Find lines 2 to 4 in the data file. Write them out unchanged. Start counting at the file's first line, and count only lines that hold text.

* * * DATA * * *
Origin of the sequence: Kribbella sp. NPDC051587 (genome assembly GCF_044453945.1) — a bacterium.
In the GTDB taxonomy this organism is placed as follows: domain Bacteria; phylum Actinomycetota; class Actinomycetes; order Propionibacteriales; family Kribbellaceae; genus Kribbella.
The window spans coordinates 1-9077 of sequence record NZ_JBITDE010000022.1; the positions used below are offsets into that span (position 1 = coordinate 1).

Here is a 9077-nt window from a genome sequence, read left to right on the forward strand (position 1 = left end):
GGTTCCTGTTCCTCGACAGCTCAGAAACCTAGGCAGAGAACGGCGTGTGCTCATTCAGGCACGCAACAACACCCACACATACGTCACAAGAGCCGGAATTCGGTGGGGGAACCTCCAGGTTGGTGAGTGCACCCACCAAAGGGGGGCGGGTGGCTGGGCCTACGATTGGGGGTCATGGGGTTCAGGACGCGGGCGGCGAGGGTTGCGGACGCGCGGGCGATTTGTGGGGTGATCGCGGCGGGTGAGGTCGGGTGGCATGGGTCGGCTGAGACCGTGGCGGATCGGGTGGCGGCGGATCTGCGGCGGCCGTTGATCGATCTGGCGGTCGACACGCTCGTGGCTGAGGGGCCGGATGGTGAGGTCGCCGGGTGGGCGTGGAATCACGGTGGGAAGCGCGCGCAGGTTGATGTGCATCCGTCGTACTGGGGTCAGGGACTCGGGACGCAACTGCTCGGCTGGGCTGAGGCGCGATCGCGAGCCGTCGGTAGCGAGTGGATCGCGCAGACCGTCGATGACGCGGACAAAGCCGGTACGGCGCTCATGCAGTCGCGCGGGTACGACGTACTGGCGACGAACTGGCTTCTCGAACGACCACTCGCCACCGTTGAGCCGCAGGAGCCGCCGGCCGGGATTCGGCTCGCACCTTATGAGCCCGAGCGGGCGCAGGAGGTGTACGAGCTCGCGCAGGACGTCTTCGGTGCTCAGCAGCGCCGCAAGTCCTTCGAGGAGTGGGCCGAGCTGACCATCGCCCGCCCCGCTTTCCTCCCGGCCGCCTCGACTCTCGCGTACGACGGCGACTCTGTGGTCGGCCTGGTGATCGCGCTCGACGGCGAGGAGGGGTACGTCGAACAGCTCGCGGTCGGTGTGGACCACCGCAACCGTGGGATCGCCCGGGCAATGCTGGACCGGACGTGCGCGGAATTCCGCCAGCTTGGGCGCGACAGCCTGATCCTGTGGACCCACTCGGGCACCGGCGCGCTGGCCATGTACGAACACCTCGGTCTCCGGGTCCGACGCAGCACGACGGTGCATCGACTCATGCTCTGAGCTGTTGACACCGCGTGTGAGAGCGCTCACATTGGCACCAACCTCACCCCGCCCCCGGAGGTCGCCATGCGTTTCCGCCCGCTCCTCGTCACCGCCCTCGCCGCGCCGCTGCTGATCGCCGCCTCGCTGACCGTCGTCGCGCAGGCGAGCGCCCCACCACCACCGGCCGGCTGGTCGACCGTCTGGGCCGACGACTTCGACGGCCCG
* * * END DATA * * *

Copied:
In the GTDB taxonomy this organism is placed as follows: domain Bacteria; phylum Actinomycetota; class Actinomycetes; order Propionibacteriales; family Kribbellaceae; genus Kribbella.
The window spans coordinates 1-9077 of sequence record NZ_JBITDE010000022.1; the positions used below are offsets into that span (position 1 = coordinate 1).

Here is a 9077-nt window from a genome sequence, read left to right on the forward strand (position 1 = left end):